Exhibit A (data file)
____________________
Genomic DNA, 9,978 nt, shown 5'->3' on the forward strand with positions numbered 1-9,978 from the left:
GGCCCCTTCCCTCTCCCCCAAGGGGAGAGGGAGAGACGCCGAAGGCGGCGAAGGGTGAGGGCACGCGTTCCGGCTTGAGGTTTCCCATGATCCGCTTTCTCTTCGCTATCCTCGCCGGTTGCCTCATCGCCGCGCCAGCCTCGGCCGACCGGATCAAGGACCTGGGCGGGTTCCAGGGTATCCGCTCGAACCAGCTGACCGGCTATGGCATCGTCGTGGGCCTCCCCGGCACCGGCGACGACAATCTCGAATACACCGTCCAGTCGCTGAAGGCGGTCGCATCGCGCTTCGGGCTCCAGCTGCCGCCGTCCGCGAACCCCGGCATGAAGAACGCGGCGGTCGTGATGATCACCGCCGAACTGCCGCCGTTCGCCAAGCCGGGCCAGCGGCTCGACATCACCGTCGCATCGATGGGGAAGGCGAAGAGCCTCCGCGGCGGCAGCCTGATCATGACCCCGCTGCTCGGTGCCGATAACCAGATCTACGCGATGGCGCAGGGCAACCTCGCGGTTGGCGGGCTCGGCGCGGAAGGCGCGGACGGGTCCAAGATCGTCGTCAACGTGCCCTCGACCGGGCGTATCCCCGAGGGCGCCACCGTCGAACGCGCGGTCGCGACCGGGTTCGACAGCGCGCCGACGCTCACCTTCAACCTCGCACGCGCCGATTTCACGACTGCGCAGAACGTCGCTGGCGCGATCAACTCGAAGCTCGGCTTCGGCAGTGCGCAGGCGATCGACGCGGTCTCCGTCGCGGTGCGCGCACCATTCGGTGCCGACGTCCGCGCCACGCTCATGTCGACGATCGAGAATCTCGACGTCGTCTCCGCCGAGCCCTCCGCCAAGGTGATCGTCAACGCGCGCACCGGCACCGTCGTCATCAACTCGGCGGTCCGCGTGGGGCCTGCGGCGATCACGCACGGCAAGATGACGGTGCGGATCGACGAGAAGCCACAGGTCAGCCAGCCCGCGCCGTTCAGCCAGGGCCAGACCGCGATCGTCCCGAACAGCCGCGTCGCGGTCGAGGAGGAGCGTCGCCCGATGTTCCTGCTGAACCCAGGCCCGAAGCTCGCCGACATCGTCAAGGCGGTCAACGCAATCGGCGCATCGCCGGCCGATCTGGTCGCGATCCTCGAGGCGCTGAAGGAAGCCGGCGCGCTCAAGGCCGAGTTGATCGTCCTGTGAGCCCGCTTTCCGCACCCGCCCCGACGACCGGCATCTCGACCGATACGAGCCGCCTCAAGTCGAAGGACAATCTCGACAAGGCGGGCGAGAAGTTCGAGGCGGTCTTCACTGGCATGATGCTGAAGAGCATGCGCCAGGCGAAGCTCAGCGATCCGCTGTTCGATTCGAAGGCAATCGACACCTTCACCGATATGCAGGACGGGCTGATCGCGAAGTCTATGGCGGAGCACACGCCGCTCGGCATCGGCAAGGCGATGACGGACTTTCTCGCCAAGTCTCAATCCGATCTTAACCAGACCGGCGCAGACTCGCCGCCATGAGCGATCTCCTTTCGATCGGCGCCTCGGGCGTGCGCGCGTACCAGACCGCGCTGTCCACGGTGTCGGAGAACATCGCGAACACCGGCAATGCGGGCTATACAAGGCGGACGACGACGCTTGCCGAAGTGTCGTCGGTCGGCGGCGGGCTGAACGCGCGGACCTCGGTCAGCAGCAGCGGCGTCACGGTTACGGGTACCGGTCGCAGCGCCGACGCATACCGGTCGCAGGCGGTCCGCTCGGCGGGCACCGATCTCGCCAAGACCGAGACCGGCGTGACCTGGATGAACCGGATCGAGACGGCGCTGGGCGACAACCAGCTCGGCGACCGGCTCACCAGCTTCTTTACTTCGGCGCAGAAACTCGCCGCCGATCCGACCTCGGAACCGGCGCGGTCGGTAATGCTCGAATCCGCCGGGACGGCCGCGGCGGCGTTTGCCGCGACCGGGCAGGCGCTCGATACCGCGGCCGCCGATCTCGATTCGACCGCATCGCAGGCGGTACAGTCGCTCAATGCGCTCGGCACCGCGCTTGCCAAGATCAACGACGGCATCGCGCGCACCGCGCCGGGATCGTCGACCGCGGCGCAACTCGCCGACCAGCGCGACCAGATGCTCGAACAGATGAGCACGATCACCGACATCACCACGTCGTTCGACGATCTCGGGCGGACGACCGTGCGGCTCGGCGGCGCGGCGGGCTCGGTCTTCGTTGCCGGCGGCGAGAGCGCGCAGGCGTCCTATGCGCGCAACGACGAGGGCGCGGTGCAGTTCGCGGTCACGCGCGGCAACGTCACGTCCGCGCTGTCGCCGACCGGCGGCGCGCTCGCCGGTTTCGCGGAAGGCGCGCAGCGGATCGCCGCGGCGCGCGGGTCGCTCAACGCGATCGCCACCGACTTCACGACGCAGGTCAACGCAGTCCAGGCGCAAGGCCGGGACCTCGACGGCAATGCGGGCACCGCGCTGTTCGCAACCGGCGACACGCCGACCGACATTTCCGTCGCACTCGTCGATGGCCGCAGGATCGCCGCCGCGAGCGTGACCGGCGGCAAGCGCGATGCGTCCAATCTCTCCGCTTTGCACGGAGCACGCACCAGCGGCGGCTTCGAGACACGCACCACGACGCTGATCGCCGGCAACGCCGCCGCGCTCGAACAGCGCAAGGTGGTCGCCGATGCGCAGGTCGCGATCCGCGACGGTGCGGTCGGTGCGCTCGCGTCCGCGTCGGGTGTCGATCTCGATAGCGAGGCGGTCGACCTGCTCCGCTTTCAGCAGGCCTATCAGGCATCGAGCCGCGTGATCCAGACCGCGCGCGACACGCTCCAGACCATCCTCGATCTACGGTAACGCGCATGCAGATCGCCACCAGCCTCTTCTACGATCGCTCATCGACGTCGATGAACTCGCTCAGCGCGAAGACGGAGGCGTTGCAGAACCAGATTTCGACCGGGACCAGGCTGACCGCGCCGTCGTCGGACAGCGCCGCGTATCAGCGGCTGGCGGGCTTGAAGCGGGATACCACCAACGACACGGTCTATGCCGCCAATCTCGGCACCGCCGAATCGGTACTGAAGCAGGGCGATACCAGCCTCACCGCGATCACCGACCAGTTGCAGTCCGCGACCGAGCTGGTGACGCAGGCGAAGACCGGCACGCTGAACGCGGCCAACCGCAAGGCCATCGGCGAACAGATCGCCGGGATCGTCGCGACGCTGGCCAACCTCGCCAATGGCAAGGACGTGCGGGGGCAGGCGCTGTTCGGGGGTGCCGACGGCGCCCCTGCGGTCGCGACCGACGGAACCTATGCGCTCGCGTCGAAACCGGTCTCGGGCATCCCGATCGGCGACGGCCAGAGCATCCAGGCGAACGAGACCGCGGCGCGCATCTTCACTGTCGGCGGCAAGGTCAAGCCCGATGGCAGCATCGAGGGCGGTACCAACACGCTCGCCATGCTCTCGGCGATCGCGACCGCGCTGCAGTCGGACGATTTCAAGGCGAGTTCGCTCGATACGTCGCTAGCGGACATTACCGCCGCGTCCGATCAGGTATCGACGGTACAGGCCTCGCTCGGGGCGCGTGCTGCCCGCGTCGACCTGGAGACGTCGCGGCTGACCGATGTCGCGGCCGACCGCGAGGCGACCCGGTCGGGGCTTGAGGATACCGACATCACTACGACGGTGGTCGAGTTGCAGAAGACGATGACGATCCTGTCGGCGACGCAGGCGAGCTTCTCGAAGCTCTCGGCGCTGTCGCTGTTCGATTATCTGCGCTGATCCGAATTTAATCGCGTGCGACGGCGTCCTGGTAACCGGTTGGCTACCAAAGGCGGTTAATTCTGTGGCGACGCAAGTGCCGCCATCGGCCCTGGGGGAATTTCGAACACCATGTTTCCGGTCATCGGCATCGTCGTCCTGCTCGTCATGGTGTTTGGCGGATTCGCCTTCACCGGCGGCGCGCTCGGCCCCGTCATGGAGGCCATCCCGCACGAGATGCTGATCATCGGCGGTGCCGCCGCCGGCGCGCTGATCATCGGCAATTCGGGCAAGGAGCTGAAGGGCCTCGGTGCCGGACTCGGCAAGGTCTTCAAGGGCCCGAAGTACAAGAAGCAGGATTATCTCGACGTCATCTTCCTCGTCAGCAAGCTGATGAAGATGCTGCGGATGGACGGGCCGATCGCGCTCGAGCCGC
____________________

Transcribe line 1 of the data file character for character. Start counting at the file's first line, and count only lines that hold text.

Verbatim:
Genomic DNA, 9,978 nt, shown 5'->3' on the forward strand with positions numbered 1-9,978 from the left: